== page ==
AILA (Australian Institute of Landscape Architects) has recently announced the results of the 2010 Salary Survey with 530 respondents. This year the AILA survey has changed from past years with respondents gave their total salary package including superannuation (9% of salary as compulsory retirement savings). AILA also changed the ‘experience in years’ for the junior positions and removed the Managers/Directors category. Therefore it is hard to analyse the results in comparison to past years as managers could have between 5-15 years experience and are now included across the range of average salaries given.
Table of Average Salary across Australia
Table produced by World Landscape Architect from AILA data.
minus 9% super
Salary Average from across Australia shown salaries may differ from state to state.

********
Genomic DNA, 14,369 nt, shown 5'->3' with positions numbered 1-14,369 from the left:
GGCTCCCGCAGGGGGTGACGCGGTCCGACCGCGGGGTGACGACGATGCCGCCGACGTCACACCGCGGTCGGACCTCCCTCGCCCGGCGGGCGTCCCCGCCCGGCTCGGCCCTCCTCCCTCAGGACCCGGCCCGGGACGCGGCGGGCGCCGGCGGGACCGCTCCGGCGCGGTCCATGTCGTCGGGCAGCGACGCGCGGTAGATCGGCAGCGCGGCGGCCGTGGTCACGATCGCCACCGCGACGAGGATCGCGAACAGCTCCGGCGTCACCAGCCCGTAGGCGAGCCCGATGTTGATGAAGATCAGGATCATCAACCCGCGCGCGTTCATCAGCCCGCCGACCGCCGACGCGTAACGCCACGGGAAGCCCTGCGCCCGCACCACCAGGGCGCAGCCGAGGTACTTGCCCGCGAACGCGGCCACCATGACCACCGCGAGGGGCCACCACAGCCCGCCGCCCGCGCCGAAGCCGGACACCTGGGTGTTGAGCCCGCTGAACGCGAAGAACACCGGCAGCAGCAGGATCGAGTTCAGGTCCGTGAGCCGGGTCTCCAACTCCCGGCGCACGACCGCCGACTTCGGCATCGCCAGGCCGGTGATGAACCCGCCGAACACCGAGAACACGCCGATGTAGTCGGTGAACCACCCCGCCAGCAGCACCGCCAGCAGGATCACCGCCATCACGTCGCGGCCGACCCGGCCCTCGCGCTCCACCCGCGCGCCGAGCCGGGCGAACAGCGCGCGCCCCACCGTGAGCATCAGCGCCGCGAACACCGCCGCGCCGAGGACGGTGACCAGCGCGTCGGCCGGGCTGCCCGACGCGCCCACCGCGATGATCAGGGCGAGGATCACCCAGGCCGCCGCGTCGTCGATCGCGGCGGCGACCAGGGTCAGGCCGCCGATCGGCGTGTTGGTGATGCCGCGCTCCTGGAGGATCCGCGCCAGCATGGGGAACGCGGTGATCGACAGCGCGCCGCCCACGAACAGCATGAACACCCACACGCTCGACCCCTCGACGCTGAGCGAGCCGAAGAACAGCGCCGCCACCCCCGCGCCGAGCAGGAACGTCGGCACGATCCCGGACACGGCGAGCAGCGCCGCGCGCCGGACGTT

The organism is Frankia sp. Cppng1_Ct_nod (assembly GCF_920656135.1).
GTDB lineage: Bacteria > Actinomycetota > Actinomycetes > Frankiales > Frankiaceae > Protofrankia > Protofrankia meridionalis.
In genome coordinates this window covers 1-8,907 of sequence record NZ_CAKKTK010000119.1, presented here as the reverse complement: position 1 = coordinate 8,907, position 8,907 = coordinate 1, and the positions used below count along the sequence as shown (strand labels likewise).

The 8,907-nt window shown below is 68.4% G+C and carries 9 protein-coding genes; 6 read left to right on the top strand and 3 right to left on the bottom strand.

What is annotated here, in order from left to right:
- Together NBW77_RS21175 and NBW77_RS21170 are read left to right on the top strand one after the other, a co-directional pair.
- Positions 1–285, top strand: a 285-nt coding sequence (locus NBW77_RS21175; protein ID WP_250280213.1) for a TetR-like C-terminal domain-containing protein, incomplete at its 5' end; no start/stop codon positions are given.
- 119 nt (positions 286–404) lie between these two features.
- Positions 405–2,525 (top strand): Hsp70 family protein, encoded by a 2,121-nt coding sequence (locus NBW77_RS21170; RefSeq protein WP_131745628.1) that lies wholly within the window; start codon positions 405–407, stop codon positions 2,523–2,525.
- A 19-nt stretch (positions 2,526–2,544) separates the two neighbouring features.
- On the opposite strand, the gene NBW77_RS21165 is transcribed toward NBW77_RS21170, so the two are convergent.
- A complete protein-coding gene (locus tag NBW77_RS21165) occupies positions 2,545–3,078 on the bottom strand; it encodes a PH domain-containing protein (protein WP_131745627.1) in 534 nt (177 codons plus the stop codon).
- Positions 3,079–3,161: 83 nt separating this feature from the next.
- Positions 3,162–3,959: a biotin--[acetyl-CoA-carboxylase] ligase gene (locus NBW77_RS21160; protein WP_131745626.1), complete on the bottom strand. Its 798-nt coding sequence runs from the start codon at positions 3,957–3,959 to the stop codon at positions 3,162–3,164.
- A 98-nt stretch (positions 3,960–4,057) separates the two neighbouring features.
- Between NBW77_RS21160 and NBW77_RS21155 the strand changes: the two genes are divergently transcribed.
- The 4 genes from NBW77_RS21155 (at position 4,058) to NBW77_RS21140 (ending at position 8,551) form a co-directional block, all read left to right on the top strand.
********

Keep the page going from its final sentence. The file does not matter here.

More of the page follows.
Also as AILA states on the Salary Survey webpage
When using this data, these results are guides only.
The AILA has no salary scales nor can it recommend or set any salary scales.
The setting of salaries remains with the individual employee and employer.
It is illegal in Australia to have professional fee or salary scales set by the professional institute, such as the AILA. So we do not set any professional salary scales! This survey is one set of figures that provide a rough averaged out indication or reflection of trends. It is one set of data to be used with other sources for any salary negotiations.
Standard government employer/employee regulations apply – see the applicable govenment website.
Professional Regulation Commission (PRC) Monday announced that 15 out of 25 examinees passed the Landscape Architect Licensure Examination given by the Board of Landscape Architecture in Manila this March 2010.